While Google Earth is a great tool to view different places, I also believe that textual visualizations can at times evoke feelings that images are unable to. The words written on a page give the reader the power of their own imagination, while the pixels in a photograph creates a still image. An amazing image will accurately display the area, but text can describe the smell of the trees, the beauty of the snow that glistens under the sun, or the sounds of the breeze tickling the leaves and the wind against ones skin. A good photo can also do these things, but I find that I am never as absorbed in another world when I am looking at an image than when I am reading a passage or book. Google Earth provides a decent representation of these natural spaces, but people are still conscious that they are sitting in a room looking at it on a laptop or an iPad. A textual virtualization has the ability to take one to another realm, many times even beyond reality. It can transport one away from society, and into the heart of nature.
The only computer game I have ever really played was Neopets when I was in elementary school, so I may have a fuzzy memory when it comes to some aspects of it. Neopets is an online game that was popular when I was a kid. Each person can get new neopets, which they have to take care of and train. They can play other games to earn neopoints and buy or sell things or add to their neohomes.
1. Harm/Care: A huge part of the game when I was still playing was taking care of your neopet. If you did not feed it regularly, it’s hunger points would go down and it would display and image of a sad, crying pet which would automatically cause the viewer to feel terrible and guilty. You could also go to a fountain and heal your pet. There was also a battling arena called the Battledome, but I never played it. However, neopets would battle each other using different attacks and weapons. They could gain skill levels and become stronger when they beat the other pet.
2. Fairness/Reciprocity: One of the main goals for players in the game was to earn neopoints. This could be earned by selling items in a store, or playing games. There was a huge selection of different games you could play, and your score would total to a ratio of neopoints you earn. This was a very fair method of gaining money. However, every so often random events could happen, for instance, a ghost could come steal your items or money, or you would simply stumble upon a great item to use or sell. The unfortunate random events often angered people, which somehow made them want to play more since they wanted to get it all back.
3.Loyalty/In-group: When I played, there were no groups within the game. Your loyalty was towards your pet, keeping it happy (by playing games, reading books, giving new toys) and fed well. There was also a feature of the game that allowed you to go on quests for faeries, and you would have to stay loyal to faeries who had enemy faeries or they would not give you anymore quests.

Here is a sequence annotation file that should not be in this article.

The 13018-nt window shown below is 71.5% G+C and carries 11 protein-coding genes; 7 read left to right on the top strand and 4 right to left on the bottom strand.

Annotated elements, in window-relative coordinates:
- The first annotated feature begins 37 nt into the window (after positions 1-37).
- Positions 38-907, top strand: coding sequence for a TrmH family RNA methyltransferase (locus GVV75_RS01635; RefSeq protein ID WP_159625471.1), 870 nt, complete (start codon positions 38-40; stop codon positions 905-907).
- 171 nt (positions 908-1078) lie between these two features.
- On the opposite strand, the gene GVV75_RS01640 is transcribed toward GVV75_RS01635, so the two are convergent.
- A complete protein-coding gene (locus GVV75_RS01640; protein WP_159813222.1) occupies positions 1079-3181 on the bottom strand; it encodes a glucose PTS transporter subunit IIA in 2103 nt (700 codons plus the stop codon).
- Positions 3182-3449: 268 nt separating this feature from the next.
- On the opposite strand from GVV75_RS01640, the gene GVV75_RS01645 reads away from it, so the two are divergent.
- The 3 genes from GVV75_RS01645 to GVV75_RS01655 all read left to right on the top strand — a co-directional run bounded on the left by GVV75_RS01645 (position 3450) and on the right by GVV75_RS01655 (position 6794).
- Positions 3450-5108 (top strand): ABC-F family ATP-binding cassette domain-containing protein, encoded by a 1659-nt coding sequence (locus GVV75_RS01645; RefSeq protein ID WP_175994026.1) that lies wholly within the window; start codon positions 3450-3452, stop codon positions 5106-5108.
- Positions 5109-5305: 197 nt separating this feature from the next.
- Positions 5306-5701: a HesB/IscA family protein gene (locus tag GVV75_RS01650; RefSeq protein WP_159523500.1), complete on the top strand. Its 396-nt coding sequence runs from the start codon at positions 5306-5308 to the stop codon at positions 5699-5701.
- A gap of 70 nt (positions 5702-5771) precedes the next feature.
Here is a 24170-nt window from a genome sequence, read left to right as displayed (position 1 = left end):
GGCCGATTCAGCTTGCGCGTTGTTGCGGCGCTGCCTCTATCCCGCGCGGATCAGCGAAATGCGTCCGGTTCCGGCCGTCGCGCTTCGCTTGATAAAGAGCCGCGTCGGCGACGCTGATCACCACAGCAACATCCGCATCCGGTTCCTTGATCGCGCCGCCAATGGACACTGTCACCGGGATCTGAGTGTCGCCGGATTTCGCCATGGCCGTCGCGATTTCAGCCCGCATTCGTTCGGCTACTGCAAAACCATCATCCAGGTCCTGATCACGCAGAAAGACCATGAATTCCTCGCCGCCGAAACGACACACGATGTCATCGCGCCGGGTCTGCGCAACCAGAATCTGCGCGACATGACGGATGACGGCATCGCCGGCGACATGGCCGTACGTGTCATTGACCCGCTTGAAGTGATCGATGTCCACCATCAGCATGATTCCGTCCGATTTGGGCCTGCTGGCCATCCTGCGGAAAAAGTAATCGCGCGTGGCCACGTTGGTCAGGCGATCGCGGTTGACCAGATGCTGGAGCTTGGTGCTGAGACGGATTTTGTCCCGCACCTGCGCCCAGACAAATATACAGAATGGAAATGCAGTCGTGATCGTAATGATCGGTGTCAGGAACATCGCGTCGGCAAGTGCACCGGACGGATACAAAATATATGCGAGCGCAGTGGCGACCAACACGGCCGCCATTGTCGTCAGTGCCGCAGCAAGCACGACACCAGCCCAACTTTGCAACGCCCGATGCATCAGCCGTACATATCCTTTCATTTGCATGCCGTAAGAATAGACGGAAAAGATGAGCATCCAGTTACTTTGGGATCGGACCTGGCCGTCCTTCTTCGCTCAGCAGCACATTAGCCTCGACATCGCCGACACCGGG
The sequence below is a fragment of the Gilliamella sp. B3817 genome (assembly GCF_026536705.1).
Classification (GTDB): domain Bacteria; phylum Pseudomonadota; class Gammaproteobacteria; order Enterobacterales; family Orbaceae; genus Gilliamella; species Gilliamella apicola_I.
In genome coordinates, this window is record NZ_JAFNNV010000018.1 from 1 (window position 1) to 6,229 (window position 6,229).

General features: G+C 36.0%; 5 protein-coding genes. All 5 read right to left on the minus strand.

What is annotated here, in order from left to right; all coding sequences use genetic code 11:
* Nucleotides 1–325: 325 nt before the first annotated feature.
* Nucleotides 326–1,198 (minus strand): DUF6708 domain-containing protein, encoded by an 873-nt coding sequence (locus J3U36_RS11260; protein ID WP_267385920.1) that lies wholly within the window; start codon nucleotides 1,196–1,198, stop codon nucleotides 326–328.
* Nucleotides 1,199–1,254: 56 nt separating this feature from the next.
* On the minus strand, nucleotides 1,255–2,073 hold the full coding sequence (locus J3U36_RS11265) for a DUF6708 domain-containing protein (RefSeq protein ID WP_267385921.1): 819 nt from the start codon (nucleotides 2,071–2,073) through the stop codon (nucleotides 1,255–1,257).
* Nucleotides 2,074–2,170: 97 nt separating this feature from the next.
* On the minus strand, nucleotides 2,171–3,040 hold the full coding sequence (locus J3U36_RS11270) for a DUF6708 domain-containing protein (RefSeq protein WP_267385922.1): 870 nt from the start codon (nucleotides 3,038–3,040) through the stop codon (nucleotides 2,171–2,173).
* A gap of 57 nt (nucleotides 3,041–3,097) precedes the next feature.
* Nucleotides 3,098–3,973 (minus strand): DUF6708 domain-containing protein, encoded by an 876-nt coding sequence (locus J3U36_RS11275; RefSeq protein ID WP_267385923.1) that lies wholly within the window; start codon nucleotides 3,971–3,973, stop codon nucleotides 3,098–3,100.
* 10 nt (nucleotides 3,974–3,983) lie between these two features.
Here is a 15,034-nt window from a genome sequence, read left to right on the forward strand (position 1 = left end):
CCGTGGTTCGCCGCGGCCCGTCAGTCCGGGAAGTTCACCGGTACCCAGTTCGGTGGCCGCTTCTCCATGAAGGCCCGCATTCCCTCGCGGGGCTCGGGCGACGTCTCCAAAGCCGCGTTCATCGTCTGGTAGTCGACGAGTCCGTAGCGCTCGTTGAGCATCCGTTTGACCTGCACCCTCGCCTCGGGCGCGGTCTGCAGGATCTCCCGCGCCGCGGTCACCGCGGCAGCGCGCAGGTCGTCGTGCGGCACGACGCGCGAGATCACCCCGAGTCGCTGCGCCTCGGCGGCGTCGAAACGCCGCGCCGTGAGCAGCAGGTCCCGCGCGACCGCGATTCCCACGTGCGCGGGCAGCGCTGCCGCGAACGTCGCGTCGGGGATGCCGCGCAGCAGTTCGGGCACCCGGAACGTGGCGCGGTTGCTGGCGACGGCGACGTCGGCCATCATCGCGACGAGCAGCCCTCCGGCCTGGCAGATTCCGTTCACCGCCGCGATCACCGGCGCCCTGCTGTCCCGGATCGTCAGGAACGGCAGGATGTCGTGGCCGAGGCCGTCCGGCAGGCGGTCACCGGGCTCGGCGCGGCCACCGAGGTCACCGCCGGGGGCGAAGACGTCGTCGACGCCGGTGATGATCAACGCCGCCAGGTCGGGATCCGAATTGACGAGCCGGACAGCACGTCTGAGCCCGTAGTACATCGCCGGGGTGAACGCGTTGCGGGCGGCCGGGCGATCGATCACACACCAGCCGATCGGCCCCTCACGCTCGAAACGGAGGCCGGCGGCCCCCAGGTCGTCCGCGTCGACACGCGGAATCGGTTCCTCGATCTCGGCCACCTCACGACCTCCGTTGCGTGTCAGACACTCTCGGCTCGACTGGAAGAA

4. Authority/Respect: In neopets, the player has to respect the rules of the game. If the players do something wrong, the moderators/admins who would email the players and either give a warning or cancel their account.
5.Purity/Sanctity: This game is all about taking care of pets so it is mostly pure. However, as always there are overzealous players create accounts just to aid their other accounts somehow or try to earn neopoints in whatever way possible. This was the only time the game was corrupt, which was due to the players themselves.
I used wordle to create a visualization of the Shakespearian play, “Hamlet,” using the digital version from Project Gutenberg. Other than “Ham,” which is the abbreviation for Hamlet that signifies when he is speaking, the largest, most commonly used words are “lord,” “king,” and “queen.” These words of political position reveal not only the main characters in the play, but also the nature of the conflict and the power struggle within the play between Hamlet, and his uncle, King Claudius. Some other heavily recurring words include “good,” “well,” “soul” and “heaven” which also demonstrates Hamlet’s own inner conflicts of his desire for revenge and his fear of going to hell. “Speak,” “think,” and “now” further demonstrate his indecisiveness as he puts off his revenge as time continues to run out. Shakespeare also examines human “nature” and one’s “fear” or acceptance of “death” throughout the play. While this is an accurate representation of underlying themes and motifs within “Hamlet” and roughly outlines the plot, it does not explicitly show that Hamlet wants to avenge his father’s death by killing Claudius. However, it does a good job reflecting the overall mood, as well as the significant aspects that one would not necessarily collect from reading a summary. I believe this visualization is an accurate representation of the play.
One tool that would be useful for distant reading, besides a sort of family tree, which already exists, would be a mapping of the characters and their place in time. Since it is a play, it would be interesting to see the position of the characters on the stage, and which direction they are facing. The interface could be just a giant rectangle (like a stage) and the characters could come in an out of the stage, represented by their names or how they appear in the play. The direction the words are facing can represent the way the characters turn or behave.